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Q: What are some things to look for when selecting a nursing home?

A:

Most nursing homes have admissions workers who will be happy to schedule a tour for you. Be sure that you are also welcome to drop in after your tour to review your first impressions. It is often helpful to visit in early evening so that you have observed the caregiving activities on both daylight and evening shifts.

Checklists are a recommended way of recording your observations when you visit a nursing home. You can design your own or use one of the many checklists available on the Internet. Any checklist you choose to use should include some basic information.

The following are suggestions for items that you may wish to include on your checklist. These are not all-inclusive but should rather be viewed as a starting point. Remember to put the date and time of your visit on each checklist as you visit nursing homes. A photograph of the outside of the facility can also be a good reminder. If the facility offers you a brochure be sure to attach this to your checklist.

  • Will you have to move to a different part of the facility based on your financial resources?
  • Is there a waiting list?
  • Does the facility have a license?
  • Is there a licensed nursing home administrator?
  • When you enter the nursing home, what is your first impression?
  • Is it a warm and inviting environment?
  • Is it odor free?
  • Is the temperature comfortable?
  • Is it clean?
  • Is it quiet?
  • Do staff and residents appear to interact with ease?
  • Are there regular staff or does the facility depend on Agency or contracted employees?
  • Are there special care units designed to meet specific resident needs such as Alzheimer’s/Dementia Units, Ventilator Units, etc
  • Is there sufficient staff on evenings and weekends?
  • Are requests for assistance by residents/families responded to in a timely manner? For example, how long does it take staff to answer a call bell or light?
  • Are care planning meetings held at times that are convenient for residents and family members? Are the meeting times flexible?
  • Are meals attractive, nutritious, and varied?
  • Does the facility have a dietary/nutrition specialist who monitors the menus?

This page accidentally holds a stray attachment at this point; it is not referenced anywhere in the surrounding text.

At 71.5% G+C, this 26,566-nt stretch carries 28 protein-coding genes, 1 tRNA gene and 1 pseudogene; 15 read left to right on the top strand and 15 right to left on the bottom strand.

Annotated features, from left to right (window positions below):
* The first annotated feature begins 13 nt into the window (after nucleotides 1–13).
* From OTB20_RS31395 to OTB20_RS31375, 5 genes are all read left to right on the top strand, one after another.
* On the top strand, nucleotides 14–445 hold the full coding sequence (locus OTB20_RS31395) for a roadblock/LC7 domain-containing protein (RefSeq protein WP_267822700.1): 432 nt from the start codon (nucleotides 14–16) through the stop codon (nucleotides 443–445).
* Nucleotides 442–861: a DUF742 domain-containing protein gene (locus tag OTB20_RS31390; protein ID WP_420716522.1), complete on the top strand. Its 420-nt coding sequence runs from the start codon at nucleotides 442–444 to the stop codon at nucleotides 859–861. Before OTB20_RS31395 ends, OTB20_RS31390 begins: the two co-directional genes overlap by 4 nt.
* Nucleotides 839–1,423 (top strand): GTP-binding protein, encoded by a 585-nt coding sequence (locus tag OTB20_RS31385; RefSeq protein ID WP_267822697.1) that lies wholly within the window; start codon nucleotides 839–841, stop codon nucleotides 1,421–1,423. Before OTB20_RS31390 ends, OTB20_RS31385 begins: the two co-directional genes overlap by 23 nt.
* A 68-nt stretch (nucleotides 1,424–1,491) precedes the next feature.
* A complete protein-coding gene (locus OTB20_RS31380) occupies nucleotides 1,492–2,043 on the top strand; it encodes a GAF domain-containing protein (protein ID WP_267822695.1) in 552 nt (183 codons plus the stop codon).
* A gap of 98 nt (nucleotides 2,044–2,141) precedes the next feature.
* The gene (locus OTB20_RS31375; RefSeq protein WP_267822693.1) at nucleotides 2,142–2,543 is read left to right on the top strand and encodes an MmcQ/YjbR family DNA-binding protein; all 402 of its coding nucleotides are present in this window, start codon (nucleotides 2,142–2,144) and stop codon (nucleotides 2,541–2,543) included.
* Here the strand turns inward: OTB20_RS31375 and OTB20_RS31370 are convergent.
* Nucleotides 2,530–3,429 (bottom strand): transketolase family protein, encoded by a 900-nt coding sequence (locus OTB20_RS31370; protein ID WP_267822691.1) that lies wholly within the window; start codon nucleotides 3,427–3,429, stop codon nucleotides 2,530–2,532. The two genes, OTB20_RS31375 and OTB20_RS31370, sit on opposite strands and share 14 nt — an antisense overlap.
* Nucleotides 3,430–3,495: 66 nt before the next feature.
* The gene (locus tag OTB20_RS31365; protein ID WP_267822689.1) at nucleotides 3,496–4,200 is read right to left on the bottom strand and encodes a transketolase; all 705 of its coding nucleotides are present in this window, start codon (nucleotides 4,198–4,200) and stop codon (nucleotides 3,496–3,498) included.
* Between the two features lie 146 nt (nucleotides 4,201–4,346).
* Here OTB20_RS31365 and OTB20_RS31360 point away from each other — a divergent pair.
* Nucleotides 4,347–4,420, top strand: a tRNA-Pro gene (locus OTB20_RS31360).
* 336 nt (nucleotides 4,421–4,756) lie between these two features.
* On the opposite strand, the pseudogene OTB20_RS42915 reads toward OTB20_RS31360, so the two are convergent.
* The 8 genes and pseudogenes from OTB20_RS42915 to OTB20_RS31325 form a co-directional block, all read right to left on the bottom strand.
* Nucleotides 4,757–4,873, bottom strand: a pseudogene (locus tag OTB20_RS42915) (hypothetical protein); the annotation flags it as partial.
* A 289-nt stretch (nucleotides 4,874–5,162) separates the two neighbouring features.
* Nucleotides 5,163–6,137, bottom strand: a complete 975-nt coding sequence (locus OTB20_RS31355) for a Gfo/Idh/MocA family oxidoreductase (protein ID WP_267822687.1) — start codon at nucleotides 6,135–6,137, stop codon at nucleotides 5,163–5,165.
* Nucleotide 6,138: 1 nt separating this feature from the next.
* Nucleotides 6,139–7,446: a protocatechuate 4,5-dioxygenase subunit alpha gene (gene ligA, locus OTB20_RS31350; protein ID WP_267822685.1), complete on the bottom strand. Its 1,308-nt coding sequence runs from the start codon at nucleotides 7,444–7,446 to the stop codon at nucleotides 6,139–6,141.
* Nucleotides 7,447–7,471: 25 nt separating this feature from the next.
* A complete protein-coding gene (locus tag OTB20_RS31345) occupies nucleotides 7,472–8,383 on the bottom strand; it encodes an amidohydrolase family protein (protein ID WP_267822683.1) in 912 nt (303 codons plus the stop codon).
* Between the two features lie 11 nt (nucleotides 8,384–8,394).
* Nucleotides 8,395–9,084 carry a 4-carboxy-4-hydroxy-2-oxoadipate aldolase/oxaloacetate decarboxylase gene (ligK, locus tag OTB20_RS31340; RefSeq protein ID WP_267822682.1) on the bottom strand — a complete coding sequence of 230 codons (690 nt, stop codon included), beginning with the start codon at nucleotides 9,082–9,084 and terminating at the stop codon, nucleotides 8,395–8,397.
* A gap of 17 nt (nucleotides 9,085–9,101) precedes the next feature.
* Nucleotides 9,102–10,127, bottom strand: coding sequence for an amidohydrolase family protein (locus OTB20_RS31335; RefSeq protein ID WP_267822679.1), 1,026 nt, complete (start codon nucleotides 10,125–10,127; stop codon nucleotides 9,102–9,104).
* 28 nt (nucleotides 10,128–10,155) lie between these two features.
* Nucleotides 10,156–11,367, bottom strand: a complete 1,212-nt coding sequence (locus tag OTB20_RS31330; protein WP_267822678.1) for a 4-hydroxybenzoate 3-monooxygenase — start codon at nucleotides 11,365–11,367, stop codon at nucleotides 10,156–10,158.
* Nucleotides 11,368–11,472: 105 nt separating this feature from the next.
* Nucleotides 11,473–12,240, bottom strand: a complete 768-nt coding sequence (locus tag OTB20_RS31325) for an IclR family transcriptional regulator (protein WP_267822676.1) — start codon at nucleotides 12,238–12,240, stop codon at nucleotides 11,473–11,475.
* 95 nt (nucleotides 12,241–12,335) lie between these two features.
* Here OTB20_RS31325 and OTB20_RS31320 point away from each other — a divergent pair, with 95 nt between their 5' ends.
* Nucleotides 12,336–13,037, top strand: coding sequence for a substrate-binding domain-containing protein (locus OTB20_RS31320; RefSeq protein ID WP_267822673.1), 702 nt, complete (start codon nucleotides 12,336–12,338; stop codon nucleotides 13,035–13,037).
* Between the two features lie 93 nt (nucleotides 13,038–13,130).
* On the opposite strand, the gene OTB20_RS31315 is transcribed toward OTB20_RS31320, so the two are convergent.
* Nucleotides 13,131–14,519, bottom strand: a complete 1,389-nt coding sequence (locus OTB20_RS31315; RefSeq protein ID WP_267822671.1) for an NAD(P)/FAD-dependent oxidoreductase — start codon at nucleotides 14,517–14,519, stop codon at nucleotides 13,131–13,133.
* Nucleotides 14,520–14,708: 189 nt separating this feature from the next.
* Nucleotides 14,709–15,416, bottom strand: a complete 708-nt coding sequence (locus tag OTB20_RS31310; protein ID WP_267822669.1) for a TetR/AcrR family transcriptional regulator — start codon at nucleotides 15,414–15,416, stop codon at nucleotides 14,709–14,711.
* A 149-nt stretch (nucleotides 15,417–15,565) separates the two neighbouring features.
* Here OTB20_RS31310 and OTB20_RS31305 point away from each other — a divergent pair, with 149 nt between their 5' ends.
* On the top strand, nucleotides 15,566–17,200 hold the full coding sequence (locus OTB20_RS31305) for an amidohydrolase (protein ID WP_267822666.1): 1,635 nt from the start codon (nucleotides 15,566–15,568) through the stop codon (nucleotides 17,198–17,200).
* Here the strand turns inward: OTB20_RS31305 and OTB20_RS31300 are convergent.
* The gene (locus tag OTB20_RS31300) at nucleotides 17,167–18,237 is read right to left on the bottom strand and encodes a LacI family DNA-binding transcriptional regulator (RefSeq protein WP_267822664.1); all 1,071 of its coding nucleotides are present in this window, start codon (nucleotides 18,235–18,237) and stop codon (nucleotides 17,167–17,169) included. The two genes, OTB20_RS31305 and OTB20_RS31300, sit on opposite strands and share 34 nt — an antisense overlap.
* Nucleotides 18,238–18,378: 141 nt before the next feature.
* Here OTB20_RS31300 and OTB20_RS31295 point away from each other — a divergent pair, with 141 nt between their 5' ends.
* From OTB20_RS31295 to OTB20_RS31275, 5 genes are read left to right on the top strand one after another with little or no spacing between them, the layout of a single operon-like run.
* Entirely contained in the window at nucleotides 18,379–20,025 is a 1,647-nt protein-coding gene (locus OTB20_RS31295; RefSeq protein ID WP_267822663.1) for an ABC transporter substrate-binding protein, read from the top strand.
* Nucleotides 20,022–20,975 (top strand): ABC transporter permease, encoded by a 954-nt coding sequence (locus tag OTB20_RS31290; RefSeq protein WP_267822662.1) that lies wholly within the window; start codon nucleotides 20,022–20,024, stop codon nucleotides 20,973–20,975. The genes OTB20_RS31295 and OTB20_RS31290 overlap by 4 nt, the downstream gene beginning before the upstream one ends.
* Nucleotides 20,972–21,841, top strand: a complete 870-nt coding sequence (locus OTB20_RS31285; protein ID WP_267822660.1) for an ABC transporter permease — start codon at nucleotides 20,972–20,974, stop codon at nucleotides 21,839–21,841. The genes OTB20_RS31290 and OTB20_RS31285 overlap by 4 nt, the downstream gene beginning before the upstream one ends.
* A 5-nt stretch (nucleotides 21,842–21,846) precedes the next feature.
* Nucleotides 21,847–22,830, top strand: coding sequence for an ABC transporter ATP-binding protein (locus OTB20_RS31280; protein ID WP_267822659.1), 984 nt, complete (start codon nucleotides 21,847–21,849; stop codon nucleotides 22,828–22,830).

• Is the facility able to provide specialized or therapeutic diets when necessary?
  • Do residents routinely have input into the menu selections?
  • Is cold food cold and hot food hot?
  • Are dining rooms attractive and conducive to eating?
  • Is assistance offered to residents as needed?
  • Are fluids readily available to residents in the dining areas, common areas, and in their rooms?
  • Are resident’s weights monitored regularly?
  • Are snacks available at all times even when the kitchen is not open?
  • Does the facility appear to be safe and hazard free?
  • Are carts routinely stored in hallways/corridors where residents must walk?
  • Is carpet or tile in good repair to prevent tripping hazards?
  • Are walking areas well lit without shine or glare?
  • Are there wander protection devices in areas where confused residents reside or visit?
  • Are exits clearly marked and visible to residents and visitors?
  • Are spills cleaned up quickly and thoroughly?
  • Are handrails stable, clean and hazard free?
  • Are handrails available everywhere that residents go without interruption?
  • Do you notice any residents in physical restraints (devices that prevent the resident from moving freely) that seem inappropriate?
  • Are there smoke detectors and fire escape plans?
  • Are there regular fire drills?

The Pennsylvania nursing home attorneys at Schmidt Kramer Injury Lawyers see that this case has repercussions for families with elderly parents. Our firm also works on cases of nursing home neglect or abuse.

If you suspect that your loved one is not being cared for properly in a skilled nursing facility, please contact a Central Pennsylvania nursing home abuse lawyer at 888-476-0807 or dial 8 and 717-888-8888 for a free consultation.